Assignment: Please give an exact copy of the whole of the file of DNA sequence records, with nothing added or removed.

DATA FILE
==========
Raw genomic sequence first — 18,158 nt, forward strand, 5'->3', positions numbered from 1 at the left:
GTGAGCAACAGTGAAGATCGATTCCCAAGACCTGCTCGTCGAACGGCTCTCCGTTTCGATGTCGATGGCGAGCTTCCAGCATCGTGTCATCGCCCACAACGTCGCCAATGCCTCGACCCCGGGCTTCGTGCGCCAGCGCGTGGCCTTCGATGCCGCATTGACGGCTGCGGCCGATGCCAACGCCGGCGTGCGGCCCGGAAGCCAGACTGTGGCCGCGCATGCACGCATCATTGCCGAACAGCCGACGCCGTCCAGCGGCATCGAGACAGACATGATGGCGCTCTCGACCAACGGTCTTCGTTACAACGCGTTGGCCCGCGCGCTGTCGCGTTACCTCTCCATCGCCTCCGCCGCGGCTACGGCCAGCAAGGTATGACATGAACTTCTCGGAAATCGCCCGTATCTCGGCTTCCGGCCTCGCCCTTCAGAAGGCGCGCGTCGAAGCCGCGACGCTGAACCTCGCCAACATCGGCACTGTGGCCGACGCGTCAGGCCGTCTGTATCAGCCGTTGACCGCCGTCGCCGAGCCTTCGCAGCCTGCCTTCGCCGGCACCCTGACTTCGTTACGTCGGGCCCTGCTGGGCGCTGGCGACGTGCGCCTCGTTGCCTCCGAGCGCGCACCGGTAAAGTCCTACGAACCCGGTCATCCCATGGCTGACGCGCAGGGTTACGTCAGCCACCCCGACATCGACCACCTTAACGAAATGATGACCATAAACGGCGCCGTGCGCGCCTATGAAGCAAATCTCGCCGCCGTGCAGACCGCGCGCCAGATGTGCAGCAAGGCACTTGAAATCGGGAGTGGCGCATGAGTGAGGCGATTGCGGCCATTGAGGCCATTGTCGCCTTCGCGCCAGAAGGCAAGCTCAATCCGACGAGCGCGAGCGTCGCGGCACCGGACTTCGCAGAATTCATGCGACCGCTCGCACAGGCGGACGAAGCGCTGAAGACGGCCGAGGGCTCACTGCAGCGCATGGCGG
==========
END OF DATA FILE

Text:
Raw genomic sequence first — 18,158 nt, forward strand, 5'->3', positions numbered from 1 at the left:
GTGAGCAACAGTGAAGATCGATTCCCAAGACCTGCTCGTCGAACGGCTCTCCGTTTCGATGTCGATGGCGAGCTTCCAGCATCGTGTCATCGCCCACAACGTCGCCAATGCCTCGACCCCGGGCTTCGTGCGCCAGCGCGTGGCCTTCGATGCCGCATTGACGGCTGCGGCCGATGCCAACGCCGGCGTGCGGCCCGGAAGCCAGACTGTGGCCGCGCATGCACGCATCATTGCCGAACAGCCGACGCCGTCCAGCGGCATCGAGACAGACATGATGGCGCTCTCGACCAACGGTCTTCGTTACAACGCGTTGGCCCGCGCGCTGTCGCGTTACCTCTCCATCGCCTCCGCCGCGGCTACGGCCAGCAAGGTATGACATGAACTTCTCGGAAATCGCCCGTATCTCGGCTTCCGGCCTCGCCCTTCAGAAGGCGCGCGTCGAAGCCGCGACGCTGAACCTCGCCAACATCGGCACTGTGGCCGACGCGTCAGGCCGTCTGTATCAGCCGTTGACCGCCGTCGCCGAGCCTTCGCAGCCTGCCTTCGCCGGCACCCTGACTTCGTTACGTCGGGCCCTGCTGGGCGCTGGCGACGTGCGCCTCGTTGCCTCCGAGCGCGCACCGGTAAAGTCCTACGAACCCGGTCATCCCATGGCTGACGCGCAGGGTTACGTCAGCCACCCCGACATCGACCACCTTAACGAAATGATGACCATAAACGGCGCCGTGCGCGCCTATGAAGCAAATCTCGCCGCCGTGCAGACCGCGCGCCAGATGTGCAGCAAGGCACTTGAAATCGGGAGTGGCGCATGAGTGAGGCGATTGCGGCCATTGAGGCCATTGTCGCCTTCGCGCCAGAAGGCAAGCTCAATCCGACGAGCGCGAGCGTCGCGGCACCGGACTTCGCAGAATTCATGCGACCGCTCGCACAGGCGGACGAAGCGCTGAAGACGGCCGAGGGCTCACTGCAGCGCATGGCGG